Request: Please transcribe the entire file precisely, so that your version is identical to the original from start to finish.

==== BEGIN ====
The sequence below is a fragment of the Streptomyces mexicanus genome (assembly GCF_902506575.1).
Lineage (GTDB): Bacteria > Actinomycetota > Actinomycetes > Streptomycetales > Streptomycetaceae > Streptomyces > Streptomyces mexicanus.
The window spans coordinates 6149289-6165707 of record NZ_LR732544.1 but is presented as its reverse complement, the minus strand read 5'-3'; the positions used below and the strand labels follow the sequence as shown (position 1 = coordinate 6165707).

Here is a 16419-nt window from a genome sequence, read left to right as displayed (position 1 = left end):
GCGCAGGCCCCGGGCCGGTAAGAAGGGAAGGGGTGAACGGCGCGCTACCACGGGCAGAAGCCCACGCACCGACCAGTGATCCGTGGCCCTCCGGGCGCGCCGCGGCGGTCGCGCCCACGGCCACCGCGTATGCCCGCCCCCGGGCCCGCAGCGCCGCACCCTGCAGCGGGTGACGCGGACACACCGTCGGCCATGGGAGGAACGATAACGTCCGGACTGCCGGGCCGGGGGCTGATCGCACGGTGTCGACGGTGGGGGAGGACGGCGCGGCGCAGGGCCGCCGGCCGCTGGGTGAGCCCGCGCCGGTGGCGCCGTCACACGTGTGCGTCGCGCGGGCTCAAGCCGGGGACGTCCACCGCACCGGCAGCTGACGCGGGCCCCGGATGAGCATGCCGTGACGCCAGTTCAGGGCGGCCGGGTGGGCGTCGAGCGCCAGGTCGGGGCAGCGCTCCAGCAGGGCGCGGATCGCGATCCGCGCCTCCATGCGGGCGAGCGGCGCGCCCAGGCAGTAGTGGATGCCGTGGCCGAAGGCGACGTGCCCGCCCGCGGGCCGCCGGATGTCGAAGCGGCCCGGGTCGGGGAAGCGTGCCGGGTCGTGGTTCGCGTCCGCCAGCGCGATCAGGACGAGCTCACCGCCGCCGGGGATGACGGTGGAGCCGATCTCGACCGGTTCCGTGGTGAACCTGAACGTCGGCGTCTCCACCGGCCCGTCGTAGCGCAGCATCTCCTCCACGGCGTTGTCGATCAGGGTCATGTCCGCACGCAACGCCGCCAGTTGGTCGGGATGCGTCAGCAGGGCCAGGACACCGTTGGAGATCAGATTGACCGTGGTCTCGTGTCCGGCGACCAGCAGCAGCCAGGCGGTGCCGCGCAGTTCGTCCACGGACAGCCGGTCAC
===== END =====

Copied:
The sequence below is a fragment of the Streptomyces mexicanus genome (assembly GCF_902506575.1).
Lineage (GTDB): Bacteria > Actinomycetota > Actinomycetes > Streptomycetales > Streptomycetaceae > Streptomyces > Streptomyces mexicanus.
The window spans coordinates 6149289-6165707 of record NZ_LR732544.1 but is presented as its reverse complement, the minus strand read 5'-3'; the positions used below and the strand labels follow the sequence as shown (position 1 = coordinate 6165707).

Here is a 16419-nt window from a genome sequence, read left to right as displayed (position 1 = left end):
GCGCAGGCCCCGGGCCGGTAAGAAGGGAAGGGGTGAACGGCGCGCTACCACGGGCAGAAGCCCACGCACCGACCAGTGATCCGTGGCCCTCCGGGCGCGCCGCGGCGGTCGCGCCCACGGCCACCGCGTATGCCCGCCCCCGGGCCCGCAGCGCCGCACCCTGCAGCGGGTGACGCGGACACACCGTCGGCCATGGGAGGAACGATAACGTCCGGACTGCCGGGCCGGGGGCTGATCGCACGGTGTCGACGGTGGGGGAGGACGGCGCGGCGCAGGGCCGCCGGCCGCTGGGTGAGCCCGCGCCGGTGGCGCCGTCACACGTGTGCGTCGCGCGGGCTCAAGCCGGGGACGTCCACCGCACCGGCAGCTGACGCGGGCCCCGGATGAGCATGCCGTGACGCCAGTTCAGGGCGGCCGGGTGGGCGTCGAGCGCCAGGTCGGGGCAGCGCTCCAGCAGGGCGCGGATCGCGATCCGCGCCTCCATGCGGGCGAGCGGCGCGCCCAGGCAGTAGTGGATGCCGTGGCCGAAGGCGACGTGCCCGCCCGCGGGCCGCCGGATGTCGAAGCGGCCCGGGTCGGGGAAGCGTGCCGGGTCGTGGTTCGCGTCCGCCAGCGCGATCAGGACGAGCTCACCGCCGCCGGGGATGACGGTGGAGCCGATCTCGACCGGTTCCGTGGTGAACCTGAACGTCGGCGTCTCCACCGGCCCGTCGTAGCGCAGCATCTCCTCCACGGCGTTGTCGATCAGGGTCATGTCCGCACGCAACGCCGCCAGTTGGTCGGGATGCGTCAGCAGGGCCAGGACACCGTTGGAGATCAGATTGACCGTGGTCTCGTGTCCGGCGACCAGCAGCAGCCAGGCGGTGCCGCGCAGTTCGTCCACGGACAGCCGGTCAC